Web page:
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Does security awareness training even work?

Maria Korolov | Oct. 1, 2015
If even well-educated security experts mess up when it comes to security, can we really educate average employees to be more security aware?

"The key is how you package it to make it interesting and digestible," said Kevin Cunningham, SailPoint's president and founder. "They bring it back to what it means to you."

There are more than two dozen videos total, each covering a very specific topic and followed by a short quiz, accessible through the employee portal.

"If I have a spare five minutes, I can watch one of these vignettes," Cunningham said.

The company has just rolled out the program, but Cunningham says he's already seen a change in attitudes.

But he's not going by gut feel alone. After six months, SailPoint will do a round of retention testing. In addition, individual employees that violate policies will receive additional, more in-depth training.

"People are a key component of any security plan," Cunningham said. "The bad guys have figured out that the most vulnerable portion of the company is the people. There's lots to be gained there."

Simulated attacks

One easy target for security awareness training is teaching employees how to deal with phishing emails. According to the latest Verizon data breach report, phishing was implicated in a quarter of all data breaches. And according to Ponemon, the average 10,000-employee company spends $3.7 million a year on dealing with phishing attacks.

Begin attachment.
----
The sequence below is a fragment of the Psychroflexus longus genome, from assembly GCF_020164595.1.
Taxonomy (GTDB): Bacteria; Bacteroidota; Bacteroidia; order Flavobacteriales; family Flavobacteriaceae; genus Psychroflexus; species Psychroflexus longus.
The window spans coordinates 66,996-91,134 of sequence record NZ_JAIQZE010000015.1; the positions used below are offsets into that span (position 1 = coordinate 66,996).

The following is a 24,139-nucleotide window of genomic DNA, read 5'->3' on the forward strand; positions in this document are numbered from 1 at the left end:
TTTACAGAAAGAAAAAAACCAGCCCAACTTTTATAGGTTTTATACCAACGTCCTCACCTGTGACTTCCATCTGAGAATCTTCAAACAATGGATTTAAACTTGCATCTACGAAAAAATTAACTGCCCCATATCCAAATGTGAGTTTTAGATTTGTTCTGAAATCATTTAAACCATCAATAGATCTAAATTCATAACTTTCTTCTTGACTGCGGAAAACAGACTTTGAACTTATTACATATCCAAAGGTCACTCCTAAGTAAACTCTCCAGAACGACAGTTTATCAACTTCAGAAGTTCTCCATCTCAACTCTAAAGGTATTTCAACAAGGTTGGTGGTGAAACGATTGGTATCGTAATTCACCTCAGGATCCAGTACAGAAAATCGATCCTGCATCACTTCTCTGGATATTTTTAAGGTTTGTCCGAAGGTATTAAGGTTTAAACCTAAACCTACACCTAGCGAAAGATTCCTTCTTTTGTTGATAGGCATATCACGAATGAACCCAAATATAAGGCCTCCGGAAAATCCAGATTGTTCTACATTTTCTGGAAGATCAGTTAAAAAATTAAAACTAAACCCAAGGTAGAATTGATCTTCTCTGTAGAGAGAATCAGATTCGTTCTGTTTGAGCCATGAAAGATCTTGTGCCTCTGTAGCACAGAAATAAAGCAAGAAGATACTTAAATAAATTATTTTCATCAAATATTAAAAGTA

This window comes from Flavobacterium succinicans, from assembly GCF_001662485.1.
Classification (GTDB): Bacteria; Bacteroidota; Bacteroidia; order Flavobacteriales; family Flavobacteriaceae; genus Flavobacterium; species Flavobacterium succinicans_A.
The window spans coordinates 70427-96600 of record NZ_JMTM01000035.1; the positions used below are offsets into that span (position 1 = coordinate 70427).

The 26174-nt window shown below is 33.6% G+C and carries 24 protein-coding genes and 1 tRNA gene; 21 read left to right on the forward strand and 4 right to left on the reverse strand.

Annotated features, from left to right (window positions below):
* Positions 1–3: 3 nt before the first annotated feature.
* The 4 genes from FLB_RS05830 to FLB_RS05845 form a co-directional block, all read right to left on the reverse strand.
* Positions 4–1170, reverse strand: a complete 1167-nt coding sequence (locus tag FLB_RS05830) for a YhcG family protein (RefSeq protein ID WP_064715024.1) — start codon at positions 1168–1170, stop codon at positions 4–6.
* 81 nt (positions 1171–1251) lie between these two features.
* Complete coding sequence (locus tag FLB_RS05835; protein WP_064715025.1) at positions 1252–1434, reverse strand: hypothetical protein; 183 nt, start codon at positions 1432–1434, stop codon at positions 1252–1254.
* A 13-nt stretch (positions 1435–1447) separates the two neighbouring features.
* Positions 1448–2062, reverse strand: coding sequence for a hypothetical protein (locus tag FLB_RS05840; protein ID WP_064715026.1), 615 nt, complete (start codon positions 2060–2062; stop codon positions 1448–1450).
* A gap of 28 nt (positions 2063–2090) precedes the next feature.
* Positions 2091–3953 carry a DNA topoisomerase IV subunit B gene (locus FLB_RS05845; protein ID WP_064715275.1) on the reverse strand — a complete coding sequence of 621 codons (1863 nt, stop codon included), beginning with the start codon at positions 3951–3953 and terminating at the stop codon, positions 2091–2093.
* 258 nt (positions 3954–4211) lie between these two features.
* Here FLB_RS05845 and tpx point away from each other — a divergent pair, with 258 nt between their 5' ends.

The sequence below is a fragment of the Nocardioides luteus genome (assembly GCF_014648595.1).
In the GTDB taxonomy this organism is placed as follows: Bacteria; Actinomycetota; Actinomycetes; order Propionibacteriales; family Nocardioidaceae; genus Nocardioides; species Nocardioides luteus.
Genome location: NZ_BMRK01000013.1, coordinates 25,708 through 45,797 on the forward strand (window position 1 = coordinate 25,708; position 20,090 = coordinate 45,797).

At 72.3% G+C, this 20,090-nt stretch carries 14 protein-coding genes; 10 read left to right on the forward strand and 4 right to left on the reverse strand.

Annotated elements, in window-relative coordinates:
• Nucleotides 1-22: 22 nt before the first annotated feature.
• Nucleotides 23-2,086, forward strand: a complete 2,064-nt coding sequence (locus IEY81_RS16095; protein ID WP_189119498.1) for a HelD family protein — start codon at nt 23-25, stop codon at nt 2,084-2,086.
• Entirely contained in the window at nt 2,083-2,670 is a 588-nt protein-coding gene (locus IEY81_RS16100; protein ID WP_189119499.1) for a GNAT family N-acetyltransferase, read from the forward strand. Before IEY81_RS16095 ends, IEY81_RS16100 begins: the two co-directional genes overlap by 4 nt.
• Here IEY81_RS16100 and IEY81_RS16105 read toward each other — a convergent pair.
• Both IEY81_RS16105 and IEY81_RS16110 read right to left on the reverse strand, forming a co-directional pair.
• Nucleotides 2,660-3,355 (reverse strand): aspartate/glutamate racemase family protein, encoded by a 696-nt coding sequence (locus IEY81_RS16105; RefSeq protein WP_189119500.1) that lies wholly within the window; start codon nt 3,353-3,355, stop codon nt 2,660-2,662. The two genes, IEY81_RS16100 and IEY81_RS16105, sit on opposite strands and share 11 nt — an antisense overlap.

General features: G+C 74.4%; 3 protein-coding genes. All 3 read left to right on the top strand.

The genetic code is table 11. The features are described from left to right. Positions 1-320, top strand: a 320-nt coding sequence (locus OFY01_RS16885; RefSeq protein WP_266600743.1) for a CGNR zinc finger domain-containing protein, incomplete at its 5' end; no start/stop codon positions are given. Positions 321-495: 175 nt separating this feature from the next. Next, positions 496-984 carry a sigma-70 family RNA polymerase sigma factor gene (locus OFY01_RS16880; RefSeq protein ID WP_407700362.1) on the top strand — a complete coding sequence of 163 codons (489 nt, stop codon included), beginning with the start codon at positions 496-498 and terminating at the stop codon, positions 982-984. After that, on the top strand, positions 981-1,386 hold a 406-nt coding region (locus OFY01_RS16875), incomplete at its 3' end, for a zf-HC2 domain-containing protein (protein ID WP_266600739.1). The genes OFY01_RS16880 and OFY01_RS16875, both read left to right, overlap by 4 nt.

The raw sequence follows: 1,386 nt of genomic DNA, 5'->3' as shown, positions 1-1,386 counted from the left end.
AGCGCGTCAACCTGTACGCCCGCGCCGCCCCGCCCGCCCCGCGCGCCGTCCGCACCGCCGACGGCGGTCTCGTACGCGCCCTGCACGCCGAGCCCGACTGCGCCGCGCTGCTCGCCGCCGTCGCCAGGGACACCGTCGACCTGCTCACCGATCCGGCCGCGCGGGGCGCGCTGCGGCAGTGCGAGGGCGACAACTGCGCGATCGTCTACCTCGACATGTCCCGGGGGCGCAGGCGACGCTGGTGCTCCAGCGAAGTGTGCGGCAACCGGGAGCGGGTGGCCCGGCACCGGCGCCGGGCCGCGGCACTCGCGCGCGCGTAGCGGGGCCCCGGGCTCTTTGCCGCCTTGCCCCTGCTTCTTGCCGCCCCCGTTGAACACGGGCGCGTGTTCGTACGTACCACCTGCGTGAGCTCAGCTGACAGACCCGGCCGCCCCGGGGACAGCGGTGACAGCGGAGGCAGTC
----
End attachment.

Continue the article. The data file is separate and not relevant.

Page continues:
Ponemon recently calculated the effectiveness of anti-phishing training programs. The least effective training program still had a seven-fold return on investment, even taking into account the loss of productivity during the time the employees spent being training. And the average-performing program resulted in a 37-fold return on investment.

One company that's working hard to both improve and measure its effectiveness is  Wombat Security Technologies, which grew out of a research program at Carnegie Mellon.

"In my mind, videos and classroom-based training that don't engage users are doomed to failure from the beginning," said company CEO Joe Ferrara.

Wombat runs simulated phishing attacks against organizations, then delivers on-the-spot training modules.

One customer, Pennsylvania-based safety product manufacturer MSA Safety, started out their first year's training program with a 25 percent failure rate.

"Now we're in the 5 to 8 percent fail rate," said Steve Rocco, the company's global cyber security manager. "We have lowered our risk considerably, in my opinion."

Since first piloting the Wombat training program two years ago, the company has rolled it out to 50 sites around the world, in seven languages.

In addition to phishing training, there are also modules that cover how to classify data, what can be sent over email, what can be stored in the cloud. There's training for handling personal health information, for physical security, for social engineering, for social networks, and a variety of other topics. And it's customizable to meet MSA's specific requirements.

 

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